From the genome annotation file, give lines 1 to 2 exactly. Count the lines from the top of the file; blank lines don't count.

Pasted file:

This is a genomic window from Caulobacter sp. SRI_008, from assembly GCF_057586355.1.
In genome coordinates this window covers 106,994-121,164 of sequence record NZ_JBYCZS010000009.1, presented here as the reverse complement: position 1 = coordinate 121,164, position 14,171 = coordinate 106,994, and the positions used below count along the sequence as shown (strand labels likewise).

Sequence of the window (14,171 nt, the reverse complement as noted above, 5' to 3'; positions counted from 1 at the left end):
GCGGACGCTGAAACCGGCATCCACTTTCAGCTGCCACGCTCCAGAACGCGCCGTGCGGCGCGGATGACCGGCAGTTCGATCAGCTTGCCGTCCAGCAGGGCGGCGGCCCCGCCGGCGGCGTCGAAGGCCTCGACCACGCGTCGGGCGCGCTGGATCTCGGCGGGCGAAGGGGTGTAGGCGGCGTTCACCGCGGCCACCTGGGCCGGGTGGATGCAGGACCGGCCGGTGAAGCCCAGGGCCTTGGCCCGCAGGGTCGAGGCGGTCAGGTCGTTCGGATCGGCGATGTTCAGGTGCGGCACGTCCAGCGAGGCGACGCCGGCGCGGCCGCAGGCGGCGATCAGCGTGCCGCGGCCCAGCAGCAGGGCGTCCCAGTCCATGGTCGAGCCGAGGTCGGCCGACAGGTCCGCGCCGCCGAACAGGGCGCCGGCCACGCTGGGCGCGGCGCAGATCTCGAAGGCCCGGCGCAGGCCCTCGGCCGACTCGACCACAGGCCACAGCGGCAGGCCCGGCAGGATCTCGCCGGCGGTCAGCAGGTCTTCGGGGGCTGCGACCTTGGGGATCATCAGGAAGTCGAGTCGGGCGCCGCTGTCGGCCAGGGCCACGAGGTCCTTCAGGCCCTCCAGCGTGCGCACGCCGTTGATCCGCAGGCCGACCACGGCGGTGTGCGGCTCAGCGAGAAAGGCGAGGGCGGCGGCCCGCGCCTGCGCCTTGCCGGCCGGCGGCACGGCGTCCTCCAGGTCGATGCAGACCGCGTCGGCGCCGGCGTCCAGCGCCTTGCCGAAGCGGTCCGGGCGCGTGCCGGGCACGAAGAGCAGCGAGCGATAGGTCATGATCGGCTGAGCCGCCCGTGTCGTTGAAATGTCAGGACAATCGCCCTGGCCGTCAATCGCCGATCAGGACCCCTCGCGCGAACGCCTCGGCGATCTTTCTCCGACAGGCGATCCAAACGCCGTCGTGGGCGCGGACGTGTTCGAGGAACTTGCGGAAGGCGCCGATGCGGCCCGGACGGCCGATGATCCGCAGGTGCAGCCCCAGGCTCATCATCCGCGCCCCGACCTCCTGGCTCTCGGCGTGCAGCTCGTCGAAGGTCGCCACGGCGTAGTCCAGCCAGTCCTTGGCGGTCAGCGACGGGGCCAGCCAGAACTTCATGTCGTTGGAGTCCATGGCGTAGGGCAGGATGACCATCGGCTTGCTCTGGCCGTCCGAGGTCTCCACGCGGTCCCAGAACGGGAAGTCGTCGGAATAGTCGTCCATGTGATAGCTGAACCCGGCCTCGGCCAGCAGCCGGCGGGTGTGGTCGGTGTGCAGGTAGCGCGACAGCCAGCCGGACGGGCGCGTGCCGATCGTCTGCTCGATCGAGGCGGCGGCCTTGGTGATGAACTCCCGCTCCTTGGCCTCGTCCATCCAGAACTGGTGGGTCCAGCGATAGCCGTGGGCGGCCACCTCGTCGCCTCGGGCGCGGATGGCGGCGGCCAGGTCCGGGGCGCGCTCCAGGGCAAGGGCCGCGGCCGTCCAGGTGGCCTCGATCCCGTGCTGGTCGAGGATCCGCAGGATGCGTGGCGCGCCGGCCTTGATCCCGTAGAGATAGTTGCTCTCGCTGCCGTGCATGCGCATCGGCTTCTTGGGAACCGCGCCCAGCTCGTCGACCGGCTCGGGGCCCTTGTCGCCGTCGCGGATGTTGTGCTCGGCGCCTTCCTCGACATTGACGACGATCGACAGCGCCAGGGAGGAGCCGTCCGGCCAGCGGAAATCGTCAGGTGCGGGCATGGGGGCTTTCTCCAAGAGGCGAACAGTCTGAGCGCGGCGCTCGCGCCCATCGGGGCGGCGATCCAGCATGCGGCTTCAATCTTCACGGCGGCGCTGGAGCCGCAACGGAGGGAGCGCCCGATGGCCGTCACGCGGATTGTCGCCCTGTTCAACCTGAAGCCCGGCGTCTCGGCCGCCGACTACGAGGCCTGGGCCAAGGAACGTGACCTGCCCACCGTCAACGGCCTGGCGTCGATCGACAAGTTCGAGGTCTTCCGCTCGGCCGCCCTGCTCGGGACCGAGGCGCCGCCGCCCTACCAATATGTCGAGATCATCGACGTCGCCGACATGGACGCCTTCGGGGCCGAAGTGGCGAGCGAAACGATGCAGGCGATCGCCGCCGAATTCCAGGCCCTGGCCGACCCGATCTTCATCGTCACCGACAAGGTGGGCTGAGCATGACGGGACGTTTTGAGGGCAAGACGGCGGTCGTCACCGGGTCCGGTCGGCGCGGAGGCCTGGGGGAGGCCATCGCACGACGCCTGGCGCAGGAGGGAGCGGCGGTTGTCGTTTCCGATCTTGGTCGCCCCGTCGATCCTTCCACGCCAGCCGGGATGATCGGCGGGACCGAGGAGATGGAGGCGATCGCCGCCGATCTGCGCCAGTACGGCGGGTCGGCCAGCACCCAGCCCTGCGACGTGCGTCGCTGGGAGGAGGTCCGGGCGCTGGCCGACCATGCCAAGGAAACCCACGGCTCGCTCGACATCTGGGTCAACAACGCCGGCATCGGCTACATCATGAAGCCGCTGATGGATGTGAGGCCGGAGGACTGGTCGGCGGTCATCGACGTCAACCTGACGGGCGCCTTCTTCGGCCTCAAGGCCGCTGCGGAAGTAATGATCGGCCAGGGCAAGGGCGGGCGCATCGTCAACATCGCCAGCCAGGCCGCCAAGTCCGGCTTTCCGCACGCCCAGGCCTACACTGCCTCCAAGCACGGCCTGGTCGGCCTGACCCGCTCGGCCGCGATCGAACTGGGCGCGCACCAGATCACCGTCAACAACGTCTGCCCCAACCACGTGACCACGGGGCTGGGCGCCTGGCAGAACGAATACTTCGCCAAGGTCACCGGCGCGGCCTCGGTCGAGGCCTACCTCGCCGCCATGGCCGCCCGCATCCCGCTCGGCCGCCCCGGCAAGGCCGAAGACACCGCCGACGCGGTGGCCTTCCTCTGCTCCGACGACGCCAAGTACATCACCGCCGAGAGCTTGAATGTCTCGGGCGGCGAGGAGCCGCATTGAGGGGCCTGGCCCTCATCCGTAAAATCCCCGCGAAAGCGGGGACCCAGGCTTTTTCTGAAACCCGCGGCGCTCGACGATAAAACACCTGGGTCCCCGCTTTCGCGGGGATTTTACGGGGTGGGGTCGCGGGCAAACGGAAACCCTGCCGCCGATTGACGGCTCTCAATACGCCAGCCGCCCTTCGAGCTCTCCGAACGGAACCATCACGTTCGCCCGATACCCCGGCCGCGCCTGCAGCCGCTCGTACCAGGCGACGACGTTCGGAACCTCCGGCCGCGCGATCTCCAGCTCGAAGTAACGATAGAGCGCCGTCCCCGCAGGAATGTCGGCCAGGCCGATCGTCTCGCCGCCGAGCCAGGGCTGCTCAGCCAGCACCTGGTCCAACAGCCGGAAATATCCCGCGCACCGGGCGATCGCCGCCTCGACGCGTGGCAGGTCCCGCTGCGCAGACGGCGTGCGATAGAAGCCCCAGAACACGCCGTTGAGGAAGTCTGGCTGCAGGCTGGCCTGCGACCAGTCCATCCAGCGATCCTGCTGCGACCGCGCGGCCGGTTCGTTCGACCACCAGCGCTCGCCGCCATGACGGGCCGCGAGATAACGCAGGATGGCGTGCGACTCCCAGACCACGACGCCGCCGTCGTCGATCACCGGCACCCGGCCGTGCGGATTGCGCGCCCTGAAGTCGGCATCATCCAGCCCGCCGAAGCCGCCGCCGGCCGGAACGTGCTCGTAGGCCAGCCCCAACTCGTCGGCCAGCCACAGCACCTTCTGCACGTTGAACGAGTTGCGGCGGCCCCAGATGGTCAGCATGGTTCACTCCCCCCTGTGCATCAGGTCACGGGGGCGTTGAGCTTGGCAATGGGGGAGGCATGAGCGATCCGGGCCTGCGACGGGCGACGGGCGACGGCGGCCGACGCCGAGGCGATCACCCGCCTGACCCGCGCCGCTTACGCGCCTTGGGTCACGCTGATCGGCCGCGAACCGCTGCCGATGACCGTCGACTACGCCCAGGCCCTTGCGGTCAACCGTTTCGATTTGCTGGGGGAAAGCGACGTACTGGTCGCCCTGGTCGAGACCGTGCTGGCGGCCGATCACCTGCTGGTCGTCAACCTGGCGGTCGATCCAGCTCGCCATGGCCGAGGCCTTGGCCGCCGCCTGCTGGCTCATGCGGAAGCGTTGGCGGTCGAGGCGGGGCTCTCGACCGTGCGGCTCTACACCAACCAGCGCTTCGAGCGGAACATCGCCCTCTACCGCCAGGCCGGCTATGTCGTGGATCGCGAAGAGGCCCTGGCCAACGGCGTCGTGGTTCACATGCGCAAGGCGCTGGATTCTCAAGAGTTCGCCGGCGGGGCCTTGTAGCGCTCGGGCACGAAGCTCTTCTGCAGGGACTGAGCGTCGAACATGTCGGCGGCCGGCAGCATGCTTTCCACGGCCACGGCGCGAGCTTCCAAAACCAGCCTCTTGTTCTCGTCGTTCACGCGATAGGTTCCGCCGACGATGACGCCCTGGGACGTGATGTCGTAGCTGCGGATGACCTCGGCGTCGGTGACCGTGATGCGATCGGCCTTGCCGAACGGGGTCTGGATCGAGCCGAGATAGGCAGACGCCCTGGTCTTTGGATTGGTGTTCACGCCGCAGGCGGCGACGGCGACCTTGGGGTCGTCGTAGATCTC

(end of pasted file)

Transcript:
This is a genomic window from Caulobacter sp. SRI_008, from assembly GCF_057586355.1.
In genome coordinates this window covers 106,994-121,164 of sequence record NZ_JBYCZS010000009.1, presented here as the reverse complement: position 1 = coordinate 121,164, position 14,171 = coordinate 106,994, and the positions used below count along the sequence as shown (strand labels likewise).